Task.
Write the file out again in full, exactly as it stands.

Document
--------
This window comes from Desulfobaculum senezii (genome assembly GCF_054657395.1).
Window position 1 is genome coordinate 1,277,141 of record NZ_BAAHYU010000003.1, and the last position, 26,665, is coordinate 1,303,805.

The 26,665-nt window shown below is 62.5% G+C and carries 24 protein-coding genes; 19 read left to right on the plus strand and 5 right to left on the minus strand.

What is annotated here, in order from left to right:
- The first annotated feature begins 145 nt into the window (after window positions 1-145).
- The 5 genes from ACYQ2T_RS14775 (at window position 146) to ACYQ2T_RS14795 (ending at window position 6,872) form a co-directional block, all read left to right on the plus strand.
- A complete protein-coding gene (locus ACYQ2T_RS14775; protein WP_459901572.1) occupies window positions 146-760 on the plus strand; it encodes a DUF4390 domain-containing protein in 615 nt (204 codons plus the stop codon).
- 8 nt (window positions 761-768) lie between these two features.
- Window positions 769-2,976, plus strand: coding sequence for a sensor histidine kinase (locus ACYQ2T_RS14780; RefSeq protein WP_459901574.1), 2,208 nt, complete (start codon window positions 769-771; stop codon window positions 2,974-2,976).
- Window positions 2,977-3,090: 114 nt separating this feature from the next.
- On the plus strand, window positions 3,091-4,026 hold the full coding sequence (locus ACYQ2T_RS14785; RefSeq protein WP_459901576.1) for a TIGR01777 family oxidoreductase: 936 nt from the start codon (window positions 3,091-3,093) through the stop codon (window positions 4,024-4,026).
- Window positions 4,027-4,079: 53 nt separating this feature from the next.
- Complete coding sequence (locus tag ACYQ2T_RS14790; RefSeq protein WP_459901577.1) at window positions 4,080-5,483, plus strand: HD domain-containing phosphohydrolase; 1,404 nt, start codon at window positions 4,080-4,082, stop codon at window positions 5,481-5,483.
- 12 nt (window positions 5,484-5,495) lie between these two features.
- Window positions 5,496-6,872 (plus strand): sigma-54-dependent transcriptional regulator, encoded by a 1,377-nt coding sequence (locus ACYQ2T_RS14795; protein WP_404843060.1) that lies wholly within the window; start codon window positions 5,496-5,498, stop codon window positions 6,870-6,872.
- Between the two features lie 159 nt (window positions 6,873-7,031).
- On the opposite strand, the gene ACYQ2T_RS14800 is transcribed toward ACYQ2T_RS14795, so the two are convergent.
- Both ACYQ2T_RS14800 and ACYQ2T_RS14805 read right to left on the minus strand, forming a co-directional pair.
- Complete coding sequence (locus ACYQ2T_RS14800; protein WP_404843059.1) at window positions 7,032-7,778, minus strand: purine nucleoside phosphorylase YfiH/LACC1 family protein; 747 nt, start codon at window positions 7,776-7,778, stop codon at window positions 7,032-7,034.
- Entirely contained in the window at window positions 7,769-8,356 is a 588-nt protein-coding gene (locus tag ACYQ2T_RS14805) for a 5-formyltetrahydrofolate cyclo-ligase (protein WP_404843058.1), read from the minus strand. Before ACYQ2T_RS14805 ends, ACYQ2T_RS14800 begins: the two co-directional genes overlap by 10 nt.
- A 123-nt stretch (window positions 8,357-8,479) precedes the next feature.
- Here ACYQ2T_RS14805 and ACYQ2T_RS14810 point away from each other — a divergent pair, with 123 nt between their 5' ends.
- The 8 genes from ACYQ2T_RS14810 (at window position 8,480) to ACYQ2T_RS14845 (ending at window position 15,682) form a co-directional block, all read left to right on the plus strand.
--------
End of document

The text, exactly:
This window comes from Desulfobaculum senezii (genome assembly GCF_054657395.1).
Window position 1 is genome coordinate 1,277,141 of record NZ_BAAHYU010000003.1, and the last position, 26,665, is coordinate 1,303,805.

The 26,665-nt window shown below is 62.5% G+C and carries 24 protein-coding genes; 19 read left to right on the plus strand and 5 right to left on the minus strand.

What is annotated here, in order from left to right:
- The first annotated feature begins 145 nt into the window (after window positions 1-145).
- The 5 genes from ACYQ2T_RS14775 (at window position 146) to ACYQ2T_RS14795 (ending at window position 6,872) form a co-directional block, all read left to right on the plus strand.
- A complete protein-coding gene (locus ACYQ2T_RS14775; protein WP_459901572.1) occupies window positions 146-760 on the plus strand; it encodes a DUF4390 domain-containing protein in 615 nt (204 codons plus the stop codon).
- 8 nt (window positions 761-768) lie between these two features.
- Window positions 769-2,976, plus strand: coding sequence for a sensor histidine kinase (locus ACYQ2T_RS14780; RefSeq protein WP_459901574.1), 2,208 nt, complete (start codon window positions 769-771; stop codon window positions 2,974-2,976).
- Window positions 2,977-3,090: 114 nt separating this feature from the next.
- On the plus strand, window positions 3,091-4,026 hold the full coding sequence (locus ACYQ2T_RS14785; RefSeq protein WP_459901576.1) for a TIGR01777 family oxidoreductase: 936 nt from the start codon (window positions 3,091-3,093) through the stop codon (window positions 4,024-4,026).
- Window positions 4,027-4,079: 53 nt separating this feature from the next.
- Complete coding sequence (locus tag ACYQ2T_RS14790; RefSeq protein WP_459901577.1) at window positions 4,080-5,483, plus strand: HD domain-containing phosphohydrolase; 1,404 nt, start codon at window positions 4,080-4,082, stop codon at window positions 5,481-5,483.
- 12 nt (window positions 5,484-5,495) lie between these two features.
- Window positions 5,496-6,872 (plus strand): sigma-54-dependent transcriptional regulator, encoded by a 1,377-nt coding sequence (locus ACYQ2T_RS14795; protein WP_404843060.1) that lies wholly within the window; start codon window positions 5,496-5,498, stop codon window positions 6,870-6,872.
- Between the two features lie 159 nt (window positions 6,873-7,031).
- On the opposite strand, the gene ACYQ2T_RS14800 is transcribed toward ACYQ2T_RS14795, so the two are convergent.
- Both ACYQ2T_RS14800 and ACYQ2T_RS14805 read right to left on the minus strand, forming a co-directional pair.
- Complete coding sequence (locus ACYQ2T_RS14800; protein WP_404843059.1) at window positions 7,032-7,778, minus strand: purine nucleoside phosphorylase YfiH/LACC1 family protein; 747 nt, start codon at window positions 7,776-7,778, stop codon at window positions 7,032-7,034.
- Entirely contained in the window at window positions 7,769-8,356 is a 588-nt protein-coding gene (locus tag ACYQ2T_RS14805) for a 5-formyltetrahydrofolate cyclo-ligase (protein WP_404843058.1), read from the minus strand. Before ACYQ2T_RS14805 ends, ACYQ2T_RS14800 begins: the two co-directional genes overlap by 10 nt.
- A 123-nt stretch (window positions 8,357-8,479) precedes the next feature.
- Here ACYQ2T_RS14805 and ACYQ2T_RS14810 point away from each other — a divergent pair, with 123 nt between their 5' ends.
- The 8 genes from ACYQ2T_RS14810 (at window position 8,480) to ACYQ2T_RS14845 (ending at window position 15,682) form a co-directional block, all read left to right on the plus strand.